243 Scared to Death

 Though I routinely recommend various books wishing them widely read, I occasionally finish one wishing everyone fully knew its contents, for, as the prophet Hosea said, “My people are destroyed for lack of knowledge” (4:6).   Scared to Death:  From BSE to Global Warming:  Why Scares Are Costing Us the Earth (New York:  Continuum, c. 2007; 2009 reprint), by two British journalists, Christopher Booker and Richard North, is one of those books.  In brief, they document Shakespeare’s insight in A Midsummer Night’s Dream (“In the night, imagining some fear, how easy is a bush supposed a bear”) showing how a succession of unfounded fears have panicked and harmed millions of people.  Each panic followed a “common pattern,” beginning with alleged scientific data portending a catastrophe in the making.  “Each has inspired obsessive coverage in the media.  Each has then provoked a massive response from politicians and officials, imposing new laws that inflicted enormous economic and social damage.  But eventually the scientific reasoning on which the panic was base has been found to be fundamentally flawed” (p. ix).  Though differing in details, they all resemble the “millennium bug” that so exercised millions of folks as January 2000 approached.  Eminent authorities warned of “potentially disastrous global consequences to both business and government” as computers were predicted to malfunction.  Scores of institutions invested millions of dollars preparing for the crisis.  But absolutely nothing happened!  

The first part of the book delves into a litany of “food scares” that profoundly affected Great Britain.  Beginning in 1985, a few cattle died as a result of brain infection—known as “cattle scrapie” and ultimately dubbed “Mad Cow Disease.”  At the same time scattered salmonella and listeria outbreaks led anxious experts to blame eggs and cheese as the culprits.  Government scientists and bureaucrats leapt into action, persuaded they needed to protect the public, decreeing the slaughter of herds and flocks.  Flooded with sensational statements in the newspapers and on TV, people around the world suddenly shunned British beef and eggs, bankrupting scores of small farmers.  Hygiene became a pressing and paramount issue, though food poisoning incidents “remained curiously stable” (p. 76).  Absolutely no evidence existed linking brain encephalopathies in livestock to human beings, yet nothing deterred government spokesmen and journalists from hyping the threat.  When the “Mad Cow disease” was finally  laid to rest, more than 8,000,000 cattle and sheep had been destroyed with a total cost of more than three billion pounds.  Comprehensively calculated, the panic cost twice that.  “Without question it was the most expensive food scare the world has ever seen” (p. 126).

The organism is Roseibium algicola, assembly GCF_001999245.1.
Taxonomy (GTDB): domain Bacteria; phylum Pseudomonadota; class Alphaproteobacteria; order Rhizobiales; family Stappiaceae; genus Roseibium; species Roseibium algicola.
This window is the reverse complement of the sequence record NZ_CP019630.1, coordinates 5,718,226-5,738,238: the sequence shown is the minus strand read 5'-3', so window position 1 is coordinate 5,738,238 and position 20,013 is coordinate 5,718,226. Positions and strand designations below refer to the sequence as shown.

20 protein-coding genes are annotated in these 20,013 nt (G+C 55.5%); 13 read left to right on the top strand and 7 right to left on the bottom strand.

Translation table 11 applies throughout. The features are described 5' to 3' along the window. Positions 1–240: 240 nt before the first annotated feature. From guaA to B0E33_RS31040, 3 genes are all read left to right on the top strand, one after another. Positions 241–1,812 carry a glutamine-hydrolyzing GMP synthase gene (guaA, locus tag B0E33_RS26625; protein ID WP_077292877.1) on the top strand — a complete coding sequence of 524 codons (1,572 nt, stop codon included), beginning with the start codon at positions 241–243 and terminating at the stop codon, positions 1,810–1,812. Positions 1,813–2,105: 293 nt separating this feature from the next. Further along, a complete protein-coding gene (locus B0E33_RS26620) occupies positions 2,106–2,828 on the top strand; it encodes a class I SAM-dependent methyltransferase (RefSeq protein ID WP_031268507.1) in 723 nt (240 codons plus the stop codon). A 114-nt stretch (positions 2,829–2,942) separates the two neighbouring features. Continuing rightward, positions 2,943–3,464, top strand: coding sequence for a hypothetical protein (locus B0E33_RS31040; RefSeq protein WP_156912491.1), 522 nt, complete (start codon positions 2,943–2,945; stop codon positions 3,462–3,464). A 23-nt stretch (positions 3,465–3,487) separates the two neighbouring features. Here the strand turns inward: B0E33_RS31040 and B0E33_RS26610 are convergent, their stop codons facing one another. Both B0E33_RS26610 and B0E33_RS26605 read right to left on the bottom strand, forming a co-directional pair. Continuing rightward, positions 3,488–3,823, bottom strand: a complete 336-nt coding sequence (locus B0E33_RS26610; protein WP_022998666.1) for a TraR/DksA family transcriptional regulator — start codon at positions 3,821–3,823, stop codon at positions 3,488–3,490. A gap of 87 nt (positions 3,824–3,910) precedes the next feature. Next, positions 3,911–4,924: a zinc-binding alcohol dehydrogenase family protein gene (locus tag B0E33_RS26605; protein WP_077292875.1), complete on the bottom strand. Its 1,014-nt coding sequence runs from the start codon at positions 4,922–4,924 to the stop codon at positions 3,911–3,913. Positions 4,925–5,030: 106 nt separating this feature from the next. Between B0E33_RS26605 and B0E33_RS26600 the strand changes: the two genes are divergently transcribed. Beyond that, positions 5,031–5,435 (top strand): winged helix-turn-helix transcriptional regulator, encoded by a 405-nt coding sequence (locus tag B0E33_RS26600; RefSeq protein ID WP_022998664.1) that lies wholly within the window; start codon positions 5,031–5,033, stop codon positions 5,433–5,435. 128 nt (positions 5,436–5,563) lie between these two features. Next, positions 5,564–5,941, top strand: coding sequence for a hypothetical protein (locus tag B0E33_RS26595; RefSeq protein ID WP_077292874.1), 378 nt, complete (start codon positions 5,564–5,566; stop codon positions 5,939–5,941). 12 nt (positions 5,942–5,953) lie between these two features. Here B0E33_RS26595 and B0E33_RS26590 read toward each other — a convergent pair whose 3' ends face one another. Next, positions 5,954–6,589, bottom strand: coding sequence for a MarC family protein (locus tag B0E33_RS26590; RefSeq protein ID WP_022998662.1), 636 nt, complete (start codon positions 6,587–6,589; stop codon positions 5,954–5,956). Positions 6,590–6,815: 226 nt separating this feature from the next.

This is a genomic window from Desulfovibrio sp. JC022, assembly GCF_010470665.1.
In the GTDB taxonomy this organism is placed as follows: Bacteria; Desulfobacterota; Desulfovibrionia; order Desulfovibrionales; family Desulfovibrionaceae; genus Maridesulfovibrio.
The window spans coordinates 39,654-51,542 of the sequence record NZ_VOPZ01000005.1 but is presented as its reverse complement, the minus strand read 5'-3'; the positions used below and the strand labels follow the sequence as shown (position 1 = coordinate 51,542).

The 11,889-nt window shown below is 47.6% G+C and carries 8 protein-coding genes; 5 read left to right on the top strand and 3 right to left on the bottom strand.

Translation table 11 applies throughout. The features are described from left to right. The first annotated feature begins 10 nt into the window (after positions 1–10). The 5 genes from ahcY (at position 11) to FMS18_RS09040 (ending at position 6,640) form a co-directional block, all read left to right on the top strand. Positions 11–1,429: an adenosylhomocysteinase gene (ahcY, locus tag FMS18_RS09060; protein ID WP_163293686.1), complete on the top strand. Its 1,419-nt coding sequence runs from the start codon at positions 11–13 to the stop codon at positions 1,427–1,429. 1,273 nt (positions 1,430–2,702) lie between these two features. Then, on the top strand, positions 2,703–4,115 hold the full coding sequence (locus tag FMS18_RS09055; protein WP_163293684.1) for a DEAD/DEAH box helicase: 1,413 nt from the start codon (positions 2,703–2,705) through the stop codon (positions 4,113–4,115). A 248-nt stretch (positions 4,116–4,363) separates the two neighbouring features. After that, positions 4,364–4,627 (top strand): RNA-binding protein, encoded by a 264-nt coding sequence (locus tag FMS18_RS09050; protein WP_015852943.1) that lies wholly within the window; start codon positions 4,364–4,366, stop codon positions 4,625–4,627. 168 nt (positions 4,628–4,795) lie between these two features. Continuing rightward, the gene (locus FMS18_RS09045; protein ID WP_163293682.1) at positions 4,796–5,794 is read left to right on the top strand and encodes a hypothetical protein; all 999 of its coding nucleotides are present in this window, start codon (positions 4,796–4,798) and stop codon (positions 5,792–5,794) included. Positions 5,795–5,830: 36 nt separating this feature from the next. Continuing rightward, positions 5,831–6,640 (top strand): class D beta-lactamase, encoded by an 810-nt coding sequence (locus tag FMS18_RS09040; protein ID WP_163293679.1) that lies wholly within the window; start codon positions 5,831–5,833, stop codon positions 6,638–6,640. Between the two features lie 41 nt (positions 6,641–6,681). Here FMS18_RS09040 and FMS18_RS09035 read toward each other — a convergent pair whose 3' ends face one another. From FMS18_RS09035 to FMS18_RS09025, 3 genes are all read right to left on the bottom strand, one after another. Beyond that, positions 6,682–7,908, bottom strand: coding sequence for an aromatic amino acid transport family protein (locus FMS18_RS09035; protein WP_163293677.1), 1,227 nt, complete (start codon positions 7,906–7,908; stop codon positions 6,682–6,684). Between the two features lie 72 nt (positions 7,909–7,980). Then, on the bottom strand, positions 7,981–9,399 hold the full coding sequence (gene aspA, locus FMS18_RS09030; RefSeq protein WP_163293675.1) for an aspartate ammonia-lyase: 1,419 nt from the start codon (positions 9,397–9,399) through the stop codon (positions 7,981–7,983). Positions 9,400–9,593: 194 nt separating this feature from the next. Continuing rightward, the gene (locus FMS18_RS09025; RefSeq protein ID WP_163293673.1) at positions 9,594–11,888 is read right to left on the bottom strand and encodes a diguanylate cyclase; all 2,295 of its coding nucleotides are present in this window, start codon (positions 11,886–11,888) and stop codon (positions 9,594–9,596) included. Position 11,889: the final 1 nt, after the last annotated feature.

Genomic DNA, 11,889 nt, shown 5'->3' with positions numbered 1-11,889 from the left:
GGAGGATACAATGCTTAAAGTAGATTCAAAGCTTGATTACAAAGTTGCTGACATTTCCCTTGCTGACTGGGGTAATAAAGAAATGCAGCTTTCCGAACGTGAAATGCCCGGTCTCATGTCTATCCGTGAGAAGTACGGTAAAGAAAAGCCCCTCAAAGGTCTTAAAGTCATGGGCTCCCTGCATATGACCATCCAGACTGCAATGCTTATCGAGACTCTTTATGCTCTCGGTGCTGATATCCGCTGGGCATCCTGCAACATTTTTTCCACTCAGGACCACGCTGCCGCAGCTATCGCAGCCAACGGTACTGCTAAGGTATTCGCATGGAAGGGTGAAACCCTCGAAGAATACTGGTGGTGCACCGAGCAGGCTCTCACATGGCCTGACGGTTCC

Having examined, in detail, health-related scares in Britain, Booker and North devote the second part of Scared to Death to “general scares” that duplicate the same pattern.  “In many ways the first truly modern ‘scare’ was one that began in America” following the publication of Rachel Carson’s Silent Spring in 1962 (p. 167).  She blamed DDT, a powerful insecticide widely used following WWII, for poisoning the environment and causing cancer.  Though it had been remarkably successful—reducing malaria mortality rates by 95 per cent—fervent  environmentalists quickly crusaded to ban DDT.  Greenpeace and the World Wildlife Fund effectively pushed for a world-wide ban on the substance, despite the fact that, as Michael Crichton said:  “‘Since the ban two million people a year have died unnecessarily from malaria, mostly children.  All together, the ban has caused more than fifty million needless deaths.  Banning DDT killed more people than Hitler’” (p. 170).  No solid studies have found DDT remotely responsible for cancer in human beings.  Indeed its worst consequence seems to be the thinning of eggshells for birds of prey.  An examination of  “The Modern Witch Craze” documents the incredible claims of Satanic ritualistic abuse of children enkindled in the 1980s.  Beginning with allegations brought by a California  mother who believed her son had been abused in the McMartin Infant School and sustained by a corps of social workers and counselors who insisted children’s stories could not be doubted, dozens of innocent people were brought to trial (in Britain as well as America) and imprisoned before mounting evidence demonstrated the folly of it all.  Some of the accused committed suicide.  We now know that social workers (armed with state authority) separated the children from their parents for weeks or even months at a time to interview them.  The children “were repeatedly plied with leading questions of a type which would never have been allowed in a courtroom” (p. 191).  Their outlandish stories, venturing into the fantastical, were taken literally by the psychological “experts” (often claiming to help children recover repressed memories) and all too frequently trusted by prosecutors.  In time most of the adult “culprits” were vindicated and we now know how untrustworthy both children’s stories and social workers’ constructions can actually be.  But the actual pain and suffering resulting from the witch craze can hardly be calculated.